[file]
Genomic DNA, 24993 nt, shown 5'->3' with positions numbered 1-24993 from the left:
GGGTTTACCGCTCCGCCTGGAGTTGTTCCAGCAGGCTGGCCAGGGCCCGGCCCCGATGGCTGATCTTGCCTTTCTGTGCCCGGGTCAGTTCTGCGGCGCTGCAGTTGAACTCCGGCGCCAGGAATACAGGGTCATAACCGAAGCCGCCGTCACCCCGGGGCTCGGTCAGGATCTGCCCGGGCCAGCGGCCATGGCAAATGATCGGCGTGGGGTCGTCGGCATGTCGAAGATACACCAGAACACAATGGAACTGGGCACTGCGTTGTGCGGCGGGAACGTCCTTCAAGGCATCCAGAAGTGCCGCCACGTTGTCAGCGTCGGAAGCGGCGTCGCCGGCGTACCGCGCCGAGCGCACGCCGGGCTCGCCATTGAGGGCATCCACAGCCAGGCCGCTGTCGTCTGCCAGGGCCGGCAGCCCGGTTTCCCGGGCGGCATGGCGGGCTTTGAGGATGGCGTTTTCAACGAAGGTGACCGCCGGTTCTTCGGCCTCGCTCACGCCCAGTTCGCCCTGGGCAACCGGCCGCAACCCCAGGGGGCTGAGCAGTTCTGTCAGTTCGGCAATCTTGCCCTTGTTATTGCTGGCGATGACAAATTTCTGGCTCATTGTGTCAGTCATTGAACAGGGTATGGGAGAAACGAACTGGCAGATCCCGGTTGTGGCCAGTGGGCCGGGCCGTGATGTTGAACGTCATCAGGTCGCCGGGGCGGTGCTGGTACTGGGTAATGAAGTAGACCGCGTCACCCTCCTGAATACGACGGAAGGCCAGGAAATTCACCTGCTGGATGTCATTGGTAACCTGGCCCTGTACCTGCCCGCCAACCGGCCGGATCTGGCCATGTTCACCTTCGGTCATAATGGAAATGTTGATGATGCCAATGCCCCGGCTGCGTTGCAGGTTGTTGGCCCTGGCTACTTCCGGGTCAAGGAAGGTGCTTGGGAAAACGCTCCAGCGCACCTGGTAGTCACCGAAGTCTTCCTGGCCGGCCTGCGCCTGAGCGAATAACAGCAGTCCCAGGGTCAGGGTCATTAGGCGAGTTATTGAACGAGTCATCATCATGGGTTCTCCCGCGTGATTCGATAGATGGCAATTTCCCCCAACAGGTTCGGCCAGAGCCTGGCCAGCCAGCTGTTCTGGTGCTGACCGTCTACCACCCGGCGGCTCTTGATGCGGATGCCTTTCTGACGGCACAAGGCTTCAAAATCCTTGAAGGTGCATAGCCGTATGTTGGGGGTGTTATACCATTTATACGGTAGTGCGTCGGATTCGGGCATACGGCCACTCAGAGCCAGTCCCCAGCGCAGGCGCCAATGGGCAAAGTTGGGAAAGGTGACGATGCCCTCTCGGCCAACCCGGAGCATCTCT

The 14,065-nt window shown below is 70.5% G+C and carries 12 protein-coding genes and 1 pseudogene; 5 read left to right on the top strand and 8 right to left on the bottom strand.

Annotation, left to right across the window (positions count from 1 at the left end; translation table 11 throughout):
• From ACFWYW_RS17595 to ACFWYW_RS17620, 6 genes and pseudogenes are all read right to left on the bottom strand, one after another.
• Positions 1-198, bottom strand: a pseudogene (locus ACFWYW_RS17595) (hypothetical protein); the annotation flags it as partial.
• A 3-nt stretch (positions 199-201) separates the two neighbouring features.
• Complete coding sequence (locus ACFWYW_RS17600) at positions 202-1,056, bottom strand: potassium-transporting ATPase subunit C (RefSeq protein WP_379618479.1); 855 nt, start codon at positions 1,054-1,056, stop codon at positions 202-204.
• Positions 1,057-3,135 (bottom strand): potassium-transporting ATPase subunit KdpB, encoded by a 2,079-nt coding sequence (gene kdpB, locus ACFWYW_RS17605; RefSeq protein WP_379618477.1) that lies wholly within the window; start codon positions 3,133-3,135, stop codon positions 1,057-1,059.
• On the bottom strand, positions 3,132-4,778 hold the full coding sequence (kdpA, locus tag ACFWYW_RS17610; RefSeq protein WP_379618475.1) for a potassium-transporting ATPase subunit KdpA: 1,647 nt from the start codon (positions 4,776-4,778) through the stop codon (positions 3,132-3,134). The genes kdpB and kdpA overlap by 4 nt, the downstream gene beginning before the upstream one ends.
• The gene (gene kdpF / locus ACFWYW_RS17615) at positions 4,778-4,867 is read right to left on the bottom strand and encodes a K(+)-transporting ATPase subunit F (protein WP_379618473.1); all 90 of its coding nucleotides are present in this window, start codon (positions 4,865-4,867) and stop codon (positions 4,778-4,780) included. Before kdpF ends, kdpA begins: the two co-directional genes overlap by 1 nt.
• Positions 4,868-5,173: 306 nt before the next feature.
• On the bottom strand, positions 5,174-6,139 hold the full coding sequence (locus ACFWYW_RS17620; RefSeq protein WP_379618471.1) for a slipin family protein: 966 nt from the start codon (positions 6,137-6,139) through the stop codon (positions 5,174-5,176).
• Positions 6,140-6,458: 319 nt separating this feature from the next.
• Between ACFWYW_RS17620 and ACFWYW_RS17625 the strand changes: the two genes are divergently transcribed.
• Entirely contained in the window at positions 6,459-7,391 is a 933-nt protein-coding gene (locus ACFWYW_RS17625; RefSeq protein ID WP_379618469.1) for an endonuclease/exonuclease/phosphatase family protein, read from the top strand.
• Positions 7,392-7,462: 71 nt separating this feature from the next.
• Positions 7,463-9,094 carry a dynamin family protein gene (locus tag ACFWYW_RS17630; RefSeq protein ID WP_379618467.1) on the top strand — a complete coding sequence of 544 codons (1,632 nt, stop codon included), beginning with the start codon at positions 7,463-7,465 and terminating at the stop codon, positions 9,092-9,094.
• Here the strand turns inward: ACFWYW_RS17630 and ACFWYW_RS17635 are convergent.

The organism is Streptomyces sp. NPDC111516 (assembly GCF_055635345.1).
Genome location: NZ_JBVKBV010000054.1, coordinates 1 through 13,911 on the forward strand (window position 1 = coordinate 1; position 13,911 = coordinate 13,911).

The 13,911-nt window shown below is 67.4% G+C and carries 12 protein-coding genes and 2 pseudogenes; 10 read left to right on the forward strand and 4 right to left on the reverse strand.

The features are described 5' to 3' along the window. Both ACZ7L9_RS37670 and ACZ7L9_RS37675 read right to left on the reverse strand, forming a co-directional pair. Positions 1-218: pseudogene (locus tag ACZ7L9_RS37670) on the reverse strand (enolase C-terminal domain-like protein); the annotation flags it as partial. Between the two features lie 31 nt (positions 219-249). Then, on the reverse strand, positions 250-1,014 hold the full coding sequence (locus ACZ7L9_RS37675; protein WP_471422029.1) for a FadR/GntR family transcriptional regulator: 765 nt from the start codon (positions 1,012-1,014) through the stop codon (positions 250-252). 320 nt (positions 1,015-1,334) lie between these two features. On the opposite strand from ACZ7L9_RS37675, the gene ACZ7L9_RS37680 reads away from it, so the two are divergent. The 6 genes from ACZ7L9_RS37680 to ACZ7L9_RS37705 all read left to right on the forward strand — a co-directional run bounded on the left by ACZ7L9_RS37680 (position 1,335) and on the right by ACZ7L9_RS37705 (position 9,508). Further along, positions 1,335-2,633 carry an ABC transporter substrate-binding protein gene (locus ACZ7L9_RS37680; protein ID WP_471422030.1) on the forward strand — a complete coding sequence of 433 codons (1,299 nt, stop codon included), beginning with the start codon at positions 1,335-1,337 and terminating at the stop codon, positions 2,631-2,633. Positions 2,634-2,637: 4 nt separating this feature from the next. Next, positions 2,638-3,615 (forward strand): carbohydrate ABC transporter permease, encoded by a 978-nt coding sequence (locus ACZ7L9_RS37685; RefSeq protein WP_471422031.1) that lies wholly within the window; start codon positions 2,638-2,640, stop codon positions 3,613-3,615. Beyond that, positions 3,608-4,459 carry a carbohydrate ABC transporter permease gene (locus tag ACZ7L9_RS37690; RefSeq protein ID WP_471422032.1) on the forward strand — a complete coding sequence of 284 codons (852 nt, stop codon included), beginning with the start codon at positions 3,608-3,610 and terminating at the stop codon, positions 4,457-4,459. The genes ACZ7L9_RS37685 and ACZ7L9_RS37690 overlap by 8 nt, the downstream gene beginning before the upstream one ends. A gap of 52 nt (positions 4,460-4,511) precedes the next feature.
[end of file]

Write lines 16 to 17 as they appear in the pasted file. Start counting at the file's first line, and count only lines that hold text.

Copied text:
• Entirely contained in the window at positions 6,459-7,391 is a 933-nt protein-coding gene (locus ACFWYW_RS17625; RefSeq protein ID WP_379618469.1) for an endonuclease/exonuclease/phosphatase family protein, read from the top strand.
• Positions 7,392-7,462: 71 nt separating this feature from the next.